ARTS & CRAFTS ~ Make & Take
I used a printable from The Mailbox Superbook for today’s craft.  This allowed for a little “painting” as they spread a thin coat of glue on their outling, then fine motor skills as they placed the tissue, and then cutting after the glue dired to make a neat “stained glass” decoration – our Sweet Peas enjoyed seeing the light come through their creations.



We finish our Preschool Playdate with a sharing time: each child that wants to share gets to say what (s)he enjoyed the most about the morning.  We close with a good-bye song where children are welcome to give hugs.  It helps to set a formal end to the time together so that parents have a clear reason to insist that it’s time to go if they have somewhere to be afterwards.  Otherwise, the kiddos and parents that don’t have to leave right away will stay and play until the music teacher for our older Sweet Peas arrives at noon.

Breastfeeding a Toddler

I posted a little bit about our choice to let our children self-wean over on our SPB blog since it’s Breastfeeding Awareness Month in the USA.  Based on one of the comments that post received on FB, I am going to write more about the “hows” of breastfeeding an older child here today.

As of today, Otter is about two months shy of her fourth birthday, and continues to show interest in nursing.  I plan to continue until she self-weans.

1.) How it works for us.
I am not breastfeeding a toddler or a preschooler as often as I did a newborn.  I want you to know that the analogy of “a dance between two people” is applicable.  Unlike ballroom dancing, in our relationship there is no set leader or follower.  Sometimes I set the boundaries, sometimes my Sweet Pea says no or demands, “now!”…all are acceptable in our breastfeeding relationship.  I encourage you to find what works for you.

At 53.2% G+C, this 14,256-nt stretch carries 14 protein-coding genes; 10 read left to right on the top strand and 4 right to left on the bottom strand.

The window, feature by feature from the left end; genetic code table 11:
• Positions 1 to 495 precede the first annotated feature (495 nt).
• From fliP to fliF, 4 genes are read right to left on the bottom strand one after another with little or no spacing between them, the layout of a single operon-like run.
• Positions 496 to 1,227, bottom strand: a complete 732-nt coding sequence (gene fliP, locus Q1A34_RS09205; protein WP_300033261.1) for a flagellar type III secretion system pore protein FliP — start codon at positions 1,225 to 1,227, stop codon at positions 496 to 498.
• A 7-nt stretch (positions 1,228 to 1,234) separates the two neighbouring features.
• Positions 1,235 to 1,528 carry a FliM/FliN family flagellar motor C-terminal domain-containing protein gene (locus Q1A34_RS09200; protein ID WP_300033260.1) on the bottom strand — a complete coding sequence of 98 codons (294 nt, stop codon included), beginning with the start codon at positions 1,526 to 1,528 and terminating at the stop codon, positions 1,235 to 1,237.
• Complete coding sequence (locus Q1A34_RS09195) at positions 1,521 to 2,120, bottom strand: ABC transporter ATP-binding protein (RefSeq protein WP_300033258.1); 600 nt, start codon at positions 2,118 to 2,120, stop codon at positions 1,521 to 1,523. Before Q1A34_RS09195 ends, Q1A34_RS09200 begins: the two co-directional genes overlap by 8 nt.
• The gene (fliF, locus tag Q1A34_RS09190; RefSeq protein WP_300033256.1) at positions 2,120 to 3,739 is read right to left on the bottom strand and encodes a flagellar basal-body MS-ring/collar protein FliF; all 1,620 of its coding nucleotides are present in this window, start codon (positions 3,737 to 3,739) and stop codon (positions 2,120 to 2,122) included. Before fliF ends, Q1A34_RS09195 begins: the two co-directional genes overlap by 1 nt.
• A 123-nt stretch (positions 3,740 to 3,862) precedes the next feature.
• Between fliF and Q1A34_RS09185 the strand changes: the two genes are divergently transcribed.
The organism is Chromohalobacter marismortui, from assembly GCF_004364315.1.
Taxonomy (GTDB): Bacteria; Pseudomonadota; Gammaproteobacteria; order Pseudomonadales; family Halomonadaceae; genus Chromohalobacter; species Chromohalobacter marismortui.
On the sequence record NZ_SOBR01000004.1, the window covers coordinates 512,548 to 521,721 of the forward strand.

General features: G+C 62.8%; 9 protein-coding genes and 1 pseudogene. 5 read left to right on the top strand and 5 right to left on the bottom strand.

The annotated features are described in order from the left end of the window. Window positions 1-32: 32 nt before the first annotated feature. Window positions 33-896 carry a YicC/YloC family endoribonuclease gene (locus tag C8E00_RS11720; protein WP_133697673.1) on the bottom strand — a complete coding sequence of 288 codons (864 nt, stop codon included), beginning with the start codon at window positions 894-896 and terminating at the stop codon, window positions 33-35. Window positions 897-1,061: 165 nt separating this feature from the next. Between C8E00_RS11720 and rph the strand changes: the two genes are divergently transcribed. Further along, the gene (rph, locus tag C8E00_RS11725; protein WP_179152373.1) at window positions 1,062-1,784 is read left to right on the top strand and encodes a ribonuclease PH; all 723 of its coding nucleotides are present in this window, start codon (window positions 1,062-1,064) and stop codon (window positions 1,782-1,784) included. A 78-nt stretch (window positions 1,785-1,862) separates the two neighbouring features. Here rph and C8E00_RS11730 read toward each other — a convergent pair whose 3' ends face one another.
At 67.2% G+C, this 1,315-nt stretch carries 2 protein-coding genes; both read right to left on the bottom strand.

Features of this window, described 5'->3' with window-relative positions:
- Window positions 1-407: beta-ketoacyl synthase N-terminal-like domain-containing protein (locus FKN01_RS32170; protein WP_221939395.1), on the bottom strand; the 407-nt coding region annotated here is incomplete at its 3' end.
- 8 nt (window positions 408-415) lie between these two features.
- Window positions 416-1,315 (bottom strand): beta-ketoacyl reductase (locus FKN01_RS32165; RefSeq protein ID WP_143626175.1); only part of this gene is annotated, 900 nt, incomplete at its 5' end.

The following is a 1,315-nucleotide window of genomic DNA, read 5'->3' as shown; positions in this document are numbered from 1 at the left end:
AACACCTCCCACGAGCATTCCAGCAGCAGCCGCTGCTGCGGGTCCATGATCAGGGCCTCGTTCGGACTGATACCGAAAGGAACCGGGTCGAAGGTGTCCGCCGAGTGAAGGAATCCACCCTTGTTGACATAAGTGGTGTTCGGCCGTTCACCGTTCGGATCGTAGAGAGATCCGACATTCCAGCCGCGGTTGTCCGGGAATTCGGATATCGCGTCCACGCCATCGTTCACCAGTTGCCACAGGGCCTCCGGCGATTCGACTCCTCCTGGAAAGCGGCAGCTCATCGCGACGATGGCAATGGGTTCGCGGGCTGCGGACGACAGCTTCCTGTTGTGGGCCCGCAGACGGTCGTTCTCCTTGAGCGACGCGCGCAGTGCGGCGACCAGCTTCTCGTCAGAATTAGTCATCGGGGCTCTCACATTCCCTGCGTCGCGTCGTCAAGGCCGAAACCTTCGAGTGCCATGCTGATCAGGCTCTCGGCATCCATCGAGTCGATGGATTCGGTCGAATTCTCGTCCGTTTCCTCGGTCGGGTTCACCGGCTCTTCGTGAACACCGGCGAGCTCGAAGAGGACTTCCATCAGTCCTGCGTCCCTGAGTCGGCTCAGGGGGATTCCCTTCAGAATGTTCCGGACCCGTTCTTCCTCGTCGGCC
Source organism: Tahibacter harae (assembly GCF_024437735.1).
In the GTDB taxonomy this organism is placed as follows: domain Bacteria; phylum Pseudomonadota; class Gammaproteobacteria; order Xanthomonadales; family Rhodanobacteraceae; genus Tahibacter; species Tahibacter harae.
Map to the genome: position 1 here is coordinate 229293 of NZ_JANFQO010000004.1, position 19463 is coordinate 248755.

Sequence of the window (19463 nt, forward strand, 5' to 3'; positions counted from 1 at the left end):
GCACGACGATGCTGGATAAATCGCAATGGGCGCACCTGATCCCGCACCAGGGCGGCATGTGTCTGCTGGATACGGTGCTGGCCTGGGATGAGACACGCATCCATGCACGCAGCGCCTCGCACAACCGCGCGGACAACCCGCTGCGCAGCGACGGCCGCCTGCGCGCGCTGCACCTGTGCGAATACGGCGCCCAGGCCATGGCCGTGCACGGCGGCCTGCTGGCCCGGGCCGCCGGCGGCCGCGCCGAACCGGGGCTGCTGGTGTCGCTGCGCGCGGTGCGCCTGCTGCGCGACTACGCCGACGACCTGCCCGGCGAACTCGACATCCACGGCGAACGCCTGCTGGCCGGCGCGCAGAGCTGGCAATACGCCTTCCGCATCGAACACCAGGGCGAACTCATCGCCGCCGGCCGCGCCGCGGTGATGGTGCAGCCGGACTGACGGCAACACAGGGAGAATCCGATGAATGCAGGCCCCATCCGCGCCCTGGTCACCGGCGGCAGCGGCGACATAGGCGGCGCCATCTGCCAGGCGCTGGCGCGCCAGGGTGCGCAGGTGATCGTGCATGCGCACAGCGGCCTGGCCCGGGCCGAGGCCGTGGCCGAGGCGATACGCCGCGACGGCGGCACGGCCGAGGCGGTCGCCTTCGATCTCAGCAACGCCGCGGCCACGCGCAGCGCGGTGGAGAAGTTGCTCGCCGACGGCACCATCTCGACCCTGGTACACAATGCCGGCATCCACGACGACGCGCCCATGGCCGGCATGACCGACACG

It became clear to me that Otter was using breastfeeding as a way to control access to Mommy.  If she didn’t want anyone else to have my attention, then she would demand to breastfeed and would make it impossible to do anything else.  That is when we started to set some boundaries and expectations, and pretty much stick to them.

The boundaries in our relationship: I told her she was always welcome to nurse first thing in the morning, or before bedtime at night.  If she wanted to nurse during the day, she would have to wait until I could lay down with her in bed, or until we could sit in our nursing chair.  If her teeth get involved, it’s an immediate cessation of that nursing session (this does not happen more than once or twice a year).  I also told her that nursing is primarily done at home.  When we are out in public, I ask her to wait.  Occasionally, there are exception: the times that I know she is super-tired or overstimulated and nursing really *is the answer*, we will nurse.

2.) Why my husband supports it, even with a male child.
My husband became an advocate of breastfeeding as we took our first Bradley class in 2004.  I will let him share why he has, and continues to support extended breastfeeding.

Extended Brestfeeding: A father’s viewpoint. By Bruss Bowman

Krystyna and I are parents to 4 wonderful, healthy and happy children.  We committed to together to have the best, healthy pregnancies and labors for all our children.  We took Bradley method birth classes for our first two children and then became certified to teach Bradley and have helped well over a hundred couples on their own personal birth/parenting journeys.  That philosophy of healthy pregnancy/labor/parenting extends into breast feeding of our children, the health benefits of which are well documented and I support whole-heartedly for all our children and extending to those families that we have helped through Bradley as well.